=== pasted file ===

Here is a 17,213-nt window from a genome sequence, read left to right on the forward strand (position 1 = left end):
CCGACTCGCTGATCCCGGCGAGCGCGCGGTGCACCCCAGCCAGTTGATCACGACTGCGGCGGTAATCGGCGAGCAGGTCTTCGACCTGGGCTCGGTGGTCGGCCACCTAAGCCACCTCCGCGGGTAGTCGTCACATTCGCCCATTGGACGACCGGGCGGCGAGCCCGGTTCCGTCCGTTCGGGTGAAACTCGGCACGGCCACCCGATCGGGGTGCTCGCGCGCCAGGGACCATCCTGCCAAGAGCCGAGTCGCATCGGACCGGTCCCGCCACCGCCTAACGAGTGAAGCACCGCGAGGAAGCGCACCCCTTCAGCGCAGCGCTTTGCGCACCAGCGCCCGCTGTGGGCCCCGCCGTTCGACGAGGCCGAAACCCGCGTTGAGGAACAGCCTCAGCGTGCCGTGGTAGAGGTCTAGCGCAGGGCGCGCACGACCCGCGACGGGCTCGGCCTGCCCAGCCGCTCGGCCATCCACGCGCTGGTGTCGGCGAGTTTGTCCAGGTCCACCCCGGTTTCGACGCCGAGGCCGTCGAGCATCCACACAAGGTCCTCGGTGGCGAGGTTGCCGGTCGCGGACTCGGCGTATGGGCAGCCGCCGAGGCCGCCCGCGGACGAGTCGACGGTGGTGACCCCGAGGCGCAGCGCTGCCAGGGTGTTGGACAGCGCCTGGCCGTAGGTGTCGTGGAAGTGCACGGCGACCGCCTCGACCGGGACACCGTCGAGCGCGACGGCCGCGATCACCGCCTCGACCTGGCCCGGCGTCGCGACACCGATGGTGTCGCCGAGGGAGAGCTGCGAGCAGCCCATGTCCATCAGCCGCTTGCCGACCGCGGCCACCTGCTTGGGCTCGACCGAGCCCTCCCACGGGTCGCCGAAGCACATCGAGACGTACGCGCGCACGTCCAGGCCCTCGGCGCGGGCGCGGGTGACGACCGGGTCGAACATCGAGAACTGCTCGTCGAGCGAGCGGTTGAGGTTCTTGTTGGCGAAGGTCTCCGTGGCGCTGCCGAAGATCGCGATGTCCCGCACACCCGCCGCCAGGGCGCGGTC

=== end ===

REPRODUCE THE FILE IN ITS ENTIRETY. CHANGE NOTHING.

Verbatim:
Here is a 17,213-nt window from a genome sequence, read left to right on the forward strand (position 1 = left end):
CCGACTCGCTGATCCCGGCGAGCGCGCGGTGCACCCCAGCCAGTTGATCACGACTGCGGCGGTAATCGGCGAGCAGGTCTTCGACCTGGGCTCGGTGGTCGGCCACCTAAGCCACCTCCGCGGGTAGTCGTCACATTCGCCCATTGGACGACCGGGCGGCGAGCCCGGTTCCGTCCGTTCGGGTGAAACTCGGCACGGCCACCCGATCGGGGTGCTCGCGCGCCAGGGACCATCCTGCCAAGAGCCGAGTCGCATCGGACCGGTCCCGCCACCGCCTAACGAGTGAAGCACCGCGAGGAAGCGCACCCCTTCAGCGCAGCGCTTTGCGCACCAGCGCCCGCTGTGGGCCCCGCCGTTCGACGAGGCCGAAACCCGCGTTGAGGAACAGCCTCAGCGTGCCGTGGTAGAGGTCTAGCGCAGGGCGCGCACGACCCGCGACGGGCTCGGCCTGCCCAGCCGCTCGGCCATCCACGCGCTGGTGTCGGCGAGTTTGTCCAGGTCCACCCCGGTTTCGACGCCGAGGCCGTCGAGCATCCACACAAGGTCCTCGGTGGCGAGGTTGCCGGTCGCGGACTCGGCGTATGGGCAGCCGCCGAGGCCGCCCGCGGACGAGTCGACGGTGGTGACCCCGAGGCGCAGCGCTGCCAGGGTGTTGGACAGCGCCTGGCCGTAGGTGTCGTGGAAGTGCACGGCGACCGCCTCGACCGGGACACCGTCGAGCGCGACGGCCGCGATCACCGCCTCGACCTGGCCCGGCGTCGCGACACCGATGGTGTCGCCGAGGGAGAGCTGCGAGCAGCCCATGTCCATCAGCCGCTTGCCGACCGCGGCCACCTGCTTGGGCTCGACCGAGCCCTCCCACGGGTCGCCGAAGCACATCGAGACGTACGCGCGCACGTCCAGGCCCTCGGCGCGGGCGCGGGTGACGACCGGGTCGAACATCGAGAACTGCTCGTCGAGCGAGCGGTTGAGGTTCTTGTTGGCGAAGGTCTCCGTGGCGCTGCCGAAGATCGCGATGTCCCGCACACCCGCCGCCAGGGCGCGGTC